},
)

To get the same behavior in the 0.x version series, vcs_args can be set to include the --git-dir flag:

from setuptools import setup

setup(
    # [...]
    setup_requires=['vcversioner'],
    vcversioner={
        vcs_args=['git', '--git-dir', '%(root)s/.git', 'describe',
                  '--tags', '--long'],
    },
)

By default, version.txt is also read from the project root.

Substitutions

As seen above, root, version_file, and vcs_args each support some substitutions:

%(root)s
The value provided for root. This is not available for the root parameter itself.
%(pwd)s
The current working directory.

/ will automatically be translated into the correct path separator for the current platform, such as : or \.

Sphinx documentation

Sphinx documentation is yet another place where version numbers get duplicated. Fortunately, since sphinx configuration is python code, vcversioner can be used there too. Assuming vcversioner is installed system-wide, this is quite easy. Since Sphinx is typically run with the current working directory as <your project root>/docs, it’s necessary to tell vcversioner where the project root is. Simply change your conf.py to include:

import vcversioner
version = release = vcversioner.find_version(root='..').version

This assumes that your project root is the parent directory of the current working directory. A slightly longer version which is a little more robust would be:

import vcversioner, os
version = release = vcversioner.find_version(
    root=os.path.dirname(os.path.dirname(os.path.abspath(__file__)))).version

This version is more robust because it finds the project root not relative to the current working directory but instead relative to the conf.py file.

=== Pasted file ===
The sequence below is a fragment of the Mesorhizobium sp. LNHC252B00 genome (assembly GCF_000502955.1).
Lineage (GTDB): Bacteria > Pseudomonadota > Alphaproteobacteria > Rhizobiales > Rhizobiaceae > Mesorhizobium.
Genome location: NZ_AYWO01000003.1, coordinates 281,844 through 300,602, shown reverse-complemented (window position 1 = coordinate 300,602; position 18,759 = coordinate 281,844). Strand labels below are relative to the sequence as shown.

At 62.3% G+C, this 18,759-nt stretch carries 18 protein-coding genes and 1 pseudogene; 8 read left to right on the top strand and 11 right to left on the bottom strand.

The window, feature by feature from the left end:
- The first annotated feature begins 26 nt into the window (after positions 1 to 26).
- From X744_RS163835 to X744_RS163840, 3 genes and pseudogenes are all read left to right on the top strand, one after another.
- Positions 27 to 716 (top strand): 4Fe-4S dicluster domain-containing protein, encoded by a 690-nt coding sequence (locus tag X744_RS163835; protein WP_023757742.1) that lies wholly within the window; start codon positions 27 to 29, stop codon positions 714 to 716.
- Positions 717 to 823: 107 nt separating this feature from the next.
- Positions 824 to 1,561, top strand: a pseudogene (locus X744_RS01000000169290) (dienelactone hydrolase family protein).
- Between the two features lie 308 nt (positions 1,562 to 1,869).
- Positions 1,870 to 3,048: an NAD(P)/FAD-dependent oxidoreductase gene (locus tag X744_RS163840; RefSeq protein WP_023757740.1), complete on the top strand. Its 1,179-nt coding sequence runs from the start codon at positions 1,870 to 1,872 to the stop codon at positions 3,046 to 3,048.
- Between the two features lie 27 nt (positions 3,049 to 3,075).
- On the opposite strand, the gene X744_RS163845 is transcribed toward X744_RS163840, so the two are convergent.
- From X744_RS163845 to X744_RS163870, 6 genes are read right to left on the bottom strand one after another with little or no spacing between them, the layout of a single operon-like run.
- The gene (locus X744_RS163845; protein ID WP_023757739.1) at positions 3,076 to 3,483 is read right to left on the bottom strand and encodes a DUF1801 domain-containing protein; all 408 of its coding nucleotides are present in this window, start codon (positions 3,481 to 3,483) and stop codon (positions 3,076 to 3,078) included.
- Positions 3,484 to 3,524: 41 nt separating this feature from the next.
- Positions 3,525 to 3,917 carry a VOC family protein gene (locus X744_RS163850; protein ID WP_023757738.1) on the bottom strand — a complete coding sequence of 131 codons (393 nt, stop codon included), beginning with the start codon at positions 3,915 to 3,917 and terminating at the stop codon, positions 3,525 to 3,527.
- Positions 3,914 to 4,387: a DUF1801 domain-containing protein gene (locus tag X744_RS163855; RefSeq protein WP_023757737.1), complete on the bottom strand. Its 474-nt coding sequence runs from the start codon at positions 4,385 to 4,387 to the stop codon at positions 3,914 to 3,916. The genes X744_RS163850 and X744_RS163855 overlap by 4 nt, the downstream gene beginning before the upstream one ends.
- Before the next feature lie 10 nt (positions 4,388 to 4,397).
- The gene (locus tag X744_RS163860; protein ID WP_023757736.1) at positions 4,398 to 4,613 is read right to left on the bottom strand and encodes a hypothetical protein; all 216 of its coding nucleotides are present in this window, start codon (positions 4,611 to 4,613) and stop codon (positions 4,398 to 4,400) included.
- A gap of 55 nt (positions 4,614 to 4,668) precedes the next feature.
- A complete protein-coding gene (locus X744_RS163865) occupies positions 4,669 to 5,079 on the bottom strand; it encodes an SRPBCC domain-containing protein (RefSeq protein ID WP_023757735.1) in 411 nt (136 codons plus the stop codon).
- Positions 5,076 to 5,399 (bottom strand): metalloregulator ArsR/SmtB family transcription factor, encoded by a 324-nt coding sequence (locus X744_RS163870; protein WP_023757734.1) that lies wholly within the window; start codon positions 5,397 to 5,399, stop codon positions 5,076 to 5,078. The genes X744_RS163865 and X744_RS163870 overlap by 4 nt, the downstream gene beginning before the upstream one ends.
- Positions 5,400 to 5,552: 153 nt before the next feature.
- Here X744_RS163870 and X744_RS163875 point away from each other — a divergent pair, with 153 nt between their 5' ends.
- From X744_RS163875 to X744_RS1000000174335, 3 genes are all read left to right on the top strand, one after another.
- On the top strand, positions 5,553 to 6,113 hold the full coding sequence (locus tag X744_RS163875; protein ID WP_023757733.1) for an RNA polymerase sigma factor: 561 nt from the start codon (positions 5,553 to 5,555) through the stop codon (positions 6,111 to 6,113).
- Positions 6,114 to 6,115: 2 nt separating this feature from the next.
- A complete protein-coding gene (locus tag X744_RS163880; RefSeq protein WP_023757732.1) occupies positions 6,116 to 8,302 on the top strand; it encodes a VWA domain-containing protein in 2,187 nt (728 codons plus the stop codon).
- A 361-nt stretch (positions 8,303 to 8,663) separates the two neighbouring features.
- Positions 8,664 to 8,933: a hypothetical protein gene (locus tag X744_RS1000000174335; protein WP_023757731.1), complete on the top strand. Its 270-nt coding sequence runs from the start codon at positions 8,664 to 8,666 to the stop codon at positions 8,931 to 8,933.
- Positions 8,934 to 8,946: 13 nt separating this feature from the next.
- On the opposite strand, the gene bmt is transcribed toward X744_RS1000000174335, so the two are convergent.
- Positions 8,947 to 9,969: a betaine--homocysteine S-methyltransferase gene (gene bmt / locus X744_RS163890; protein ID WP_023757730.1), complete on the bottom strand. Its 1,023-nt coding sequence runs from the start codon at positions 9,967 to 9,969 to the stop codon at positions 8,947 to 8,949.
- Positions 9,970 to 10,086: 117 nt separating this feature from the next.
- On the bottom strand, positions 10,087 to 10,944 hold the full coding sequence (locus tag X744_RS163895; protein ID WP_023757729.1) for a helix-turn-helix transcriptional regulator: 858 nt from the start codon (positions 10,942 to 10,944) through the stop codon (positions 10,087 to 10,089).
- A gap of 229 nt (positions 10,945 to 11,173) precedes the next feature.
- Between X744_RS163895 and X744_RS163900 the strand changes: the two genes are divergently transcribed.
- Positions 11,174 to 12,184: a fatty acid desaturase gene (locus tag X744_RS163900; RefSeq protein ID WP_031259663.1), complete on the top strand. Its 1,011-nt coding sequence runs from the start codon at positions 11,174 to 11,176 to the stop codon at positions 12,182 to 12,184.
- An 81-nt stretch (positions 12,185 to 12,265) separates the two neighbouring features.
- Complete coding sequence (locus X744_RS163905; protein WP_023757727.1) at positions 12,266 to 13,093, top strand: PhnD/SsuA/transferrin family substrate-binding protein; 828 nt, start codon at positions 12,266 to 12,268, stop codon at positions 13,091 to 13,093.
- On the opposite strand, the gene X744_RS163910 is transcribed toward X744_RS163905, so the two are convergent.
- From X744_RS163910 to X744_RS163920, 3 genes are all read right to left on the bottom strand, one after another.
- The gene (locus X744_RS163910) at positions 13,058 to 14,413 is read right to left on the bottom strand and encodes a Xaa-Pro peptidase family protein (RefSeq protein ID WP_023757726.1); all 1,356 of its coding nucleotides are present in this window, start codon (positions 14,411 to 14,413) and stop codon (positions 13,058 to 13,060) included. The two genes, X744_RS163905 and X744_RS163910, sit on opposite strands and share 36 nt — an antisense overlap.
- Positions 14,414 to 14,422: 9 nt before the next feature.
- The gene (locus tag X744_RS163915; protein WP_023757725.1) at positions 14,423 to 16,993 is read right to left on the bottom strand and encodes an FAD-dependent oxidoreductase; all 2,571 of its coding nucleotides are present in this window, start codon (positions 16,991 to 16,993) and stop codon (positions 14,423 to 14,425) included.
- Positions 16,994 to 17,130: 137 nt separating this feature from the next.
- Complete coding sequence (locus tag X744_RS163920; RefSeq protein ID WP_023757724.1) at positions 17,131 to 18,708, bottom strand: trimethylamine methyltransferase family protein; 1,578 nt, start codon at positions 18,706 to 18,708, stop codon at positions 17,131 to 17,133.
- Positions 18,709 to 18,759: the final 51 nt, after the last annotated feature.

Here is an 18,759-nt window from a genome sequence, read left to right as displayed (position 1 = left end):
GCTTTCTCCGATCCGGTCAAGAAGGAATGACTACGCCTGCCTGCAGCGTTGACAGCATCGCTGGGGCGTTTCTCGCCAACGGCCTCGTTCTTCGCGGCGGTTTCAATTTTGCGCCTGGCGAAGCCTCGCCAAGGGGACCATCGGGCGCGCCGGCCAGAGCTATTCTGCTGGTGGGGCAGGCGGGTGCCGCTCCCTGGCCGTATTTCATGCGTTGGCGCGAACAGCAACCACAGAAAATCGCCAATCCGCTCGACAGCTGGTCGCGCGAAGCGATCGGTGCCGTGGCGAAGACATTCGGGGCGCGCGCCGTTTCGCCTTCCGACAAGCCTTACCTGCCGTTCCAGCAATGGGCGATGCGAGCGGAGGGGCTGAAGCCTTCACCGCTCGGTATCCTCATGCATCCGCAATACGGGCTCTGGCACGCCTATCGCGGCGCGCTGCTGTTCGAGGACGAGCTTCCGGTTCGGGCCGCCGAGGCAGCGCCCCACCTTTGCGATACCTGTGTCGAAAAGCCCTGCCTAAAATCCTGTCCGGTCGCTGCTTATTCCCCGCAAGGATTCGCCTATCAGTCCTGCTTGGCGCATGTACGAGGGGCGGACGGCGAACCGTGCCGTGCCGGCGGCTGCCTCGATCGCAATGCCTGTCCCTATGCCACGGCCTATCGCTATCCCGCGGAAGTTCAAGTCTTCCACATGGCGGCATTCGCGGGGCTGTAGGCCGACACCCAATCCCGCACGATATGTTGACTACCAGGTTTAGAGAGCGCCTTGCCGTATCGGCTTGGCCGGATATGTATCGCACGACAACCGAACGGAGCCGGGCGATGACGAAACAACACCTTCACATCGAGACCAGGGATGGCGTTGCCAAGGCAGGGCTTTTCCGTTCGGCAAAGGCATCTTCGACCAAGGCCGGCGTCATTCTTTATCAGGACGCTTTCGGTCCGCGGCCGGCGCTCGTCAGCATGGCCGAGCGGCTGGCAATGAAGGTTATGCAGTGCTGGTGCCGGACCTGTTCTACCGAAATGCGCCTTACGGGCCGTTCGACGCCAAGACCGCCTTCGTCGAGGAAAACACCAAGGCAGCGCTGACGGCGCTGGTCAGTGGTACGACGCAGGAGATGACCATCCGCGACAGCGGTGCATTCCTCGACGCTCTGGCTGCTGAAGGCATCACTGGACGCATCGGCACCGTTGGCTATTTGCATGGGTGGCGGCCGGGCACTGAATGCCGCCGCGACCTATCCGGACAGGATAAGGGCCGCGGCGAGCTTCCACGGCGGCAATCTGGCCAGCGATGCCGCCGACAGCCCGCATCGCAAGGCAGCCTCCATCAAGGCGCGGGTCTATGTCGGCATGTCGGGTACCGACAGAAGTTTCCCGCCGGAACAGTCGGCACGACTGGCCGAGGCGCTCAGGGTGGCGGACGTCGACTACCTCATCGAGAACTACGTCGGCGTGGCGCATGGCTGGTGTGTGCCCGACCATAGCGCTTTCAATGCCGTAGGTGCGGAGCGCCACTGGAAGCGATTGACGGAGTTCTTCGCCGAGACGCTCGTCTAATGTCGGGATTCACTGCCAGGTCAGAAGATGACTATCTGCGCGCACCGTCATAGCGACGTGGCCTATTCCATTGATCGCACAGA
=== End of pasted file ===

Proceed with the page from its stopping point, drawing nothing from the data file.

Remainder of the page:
If vcversioner is bundled with your project instead of relying on it being installed, you might have to add the following to your conf.py before import vcversioner:

import sys, os
sys.path.insert(0, os.path.abspath('..'))

This line, or something with the same effect, is sometimes already present when using the sphinx autodoc extension.

Read the Docs

Using vcversioner is even possible when building documentation on Read the Docs. If vcversioner is bundled with your project, nothing further needs to be done. Otherwise, you need to tell Read the Docs to install vcversioner before it builds the documentation. This means using a requirements.txt file.

If your project is already set up to install dependencies with a requirements.txt file, add vcversioner to it. Otherwise, create a requirements.txt file. Assuming your documentation is in a docs subdirectory of the main project directory, create docs/requirements.txt containing a vcversioner line.

Then, make the following changes to your project’s configuration: (Project configuration is edited at e.g. https://readthedocs.org/dashboard/vcversioner/edit/)

  • Check the checkbox under Use virtualenv.
  • If there was no requirements.txt previously, set the Requirements file to the newly-created one, e.g. docs/requirements.txt.